There is a billiards tutorial at the related link. The game is a cue game and the object is to score points. These can be gained by potting a ball, by allowing the cue ball to go "in-off" the object ball and also in-off your opponents ball. Cannons also score points.
You get a snooker stick and you hit the cue ball into the object ball in line with one of the pockets.
The country where billiards originated is disputed by historians. Several countries (China, England, France, Italy, Spain) played billiards as early as the 14th century. Click on the 'Billiards' link on this page to read more about the history and the games (eight-ball, nine-ball, snooker, etc.) that are considered billiard games.
One method - fasten the shaft to a straight pole. It should follow a new shape now.(the pole). Apply moisture and hair dryer as often as possible. In a weeks time, depending on the humidity of the country your in, it should keep the cuestick straight.
You can also add a SMALL amount of vinegar to the water to help the wood become flexible (until dried). Vinegar can discolor the cue though, and you may have to remove some of the finish to get the moisture into the wood of the shaft.
Second method - Hang the cue - hangers can be purchased or made using string and rubber bands - a hanging cue will be straighter than one against a pole because the shaft has a taper (cue shafts do not have a straight side). Use the moisture as described above.
A jump break cue is a cue that billiard players use to break with and also the same cue breaks down into a jump cue. Traditionally, a break cue is a heavier cue that has a stiff shaft to transfer power from the player to the cue and ultimately to the racked balls on the other side of the table. There is a notion that a thinner shaft will give a "whip" action. this "whip action ismilliseconds after the hit on the cue ball, the shaft is temporally deformed and in another couple milliseconds, the shaft violently returns back to its original straight form. The violent return to its original form is the whip action.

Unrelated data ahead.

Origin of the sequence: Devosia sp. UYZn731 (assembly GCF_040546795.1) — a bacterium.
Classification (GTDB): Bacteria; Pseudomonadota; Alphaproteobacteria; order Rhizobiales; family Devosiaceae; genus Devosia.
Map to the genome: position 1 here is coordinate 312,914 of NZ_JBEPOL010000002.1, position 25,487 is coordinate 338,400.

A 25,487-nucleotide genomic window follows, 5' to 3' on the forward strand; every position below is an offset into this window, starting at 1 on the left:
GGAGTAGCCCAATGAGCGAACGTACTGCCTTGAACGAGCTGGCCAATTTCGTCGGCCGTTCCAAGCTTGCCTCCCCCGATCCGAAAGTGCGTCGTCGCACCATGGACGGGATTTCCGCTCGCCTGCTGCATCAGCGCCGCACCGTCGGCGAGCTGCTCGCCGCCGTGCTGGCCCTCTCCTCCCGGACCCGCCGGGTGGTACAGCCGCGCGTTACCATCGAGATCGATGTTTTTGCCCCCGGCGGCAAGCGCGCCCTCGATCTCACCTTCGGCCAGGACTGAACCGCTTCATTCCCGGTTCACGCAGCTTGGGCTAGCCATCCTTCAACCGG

The jump portion of the cue is the shaft and the front prong (front 12" of cue behind the shaft and before the handle of the cue) of the cue that separates from the rest of the cue.
Legal jumps in billiards are strikes on the upper half of the cue ball. The action of the cue ball is pressed down onto the table and as a reaction, the cue ball squirts in an upward motion leaving the table surface.
Jump cues need to be light in weight as to make contact with the cue ball and be off of the it so the milliseconds it takes for the cue ball to respond, it won't be restricted by a jump cue that is still in the way of the cue ball's jump.
Billiards uses a cue ball.
On average, the balls are 2.25 inches in diameter and all balls weigh 5.5 oz except for the cue, which weighs 6 oz.
my sister can burp when ever she wants to. She had braces and she said that's how you can or somtimes this works. You drink a whole can of sprite in 2 minutes than you burp burp burp
Of or pertaining to the game of billiards.
A billiard is a shot in billiards or snooker in which the cue ball strikes two other balls. It also refers to a cardinal number, 10 to the power of 15, or one thousand billion.
The game of English Billiards has only 3 balls. Your opponents cue ball, your cue ball and the object ball which is red. There is thus only 1 colored ball. White, Spot White & Red. (The spot white is simply a white ball with spots on it to make it different to the plain white).
Pocket Billiards may use any number of balls from 8 to 22, with one being the white cue ball, which may have colored dots.
HAMILTON,New Zealand--English-born Singaporean billiards master Peter Gilchrist has set a new world record break in Hamilton.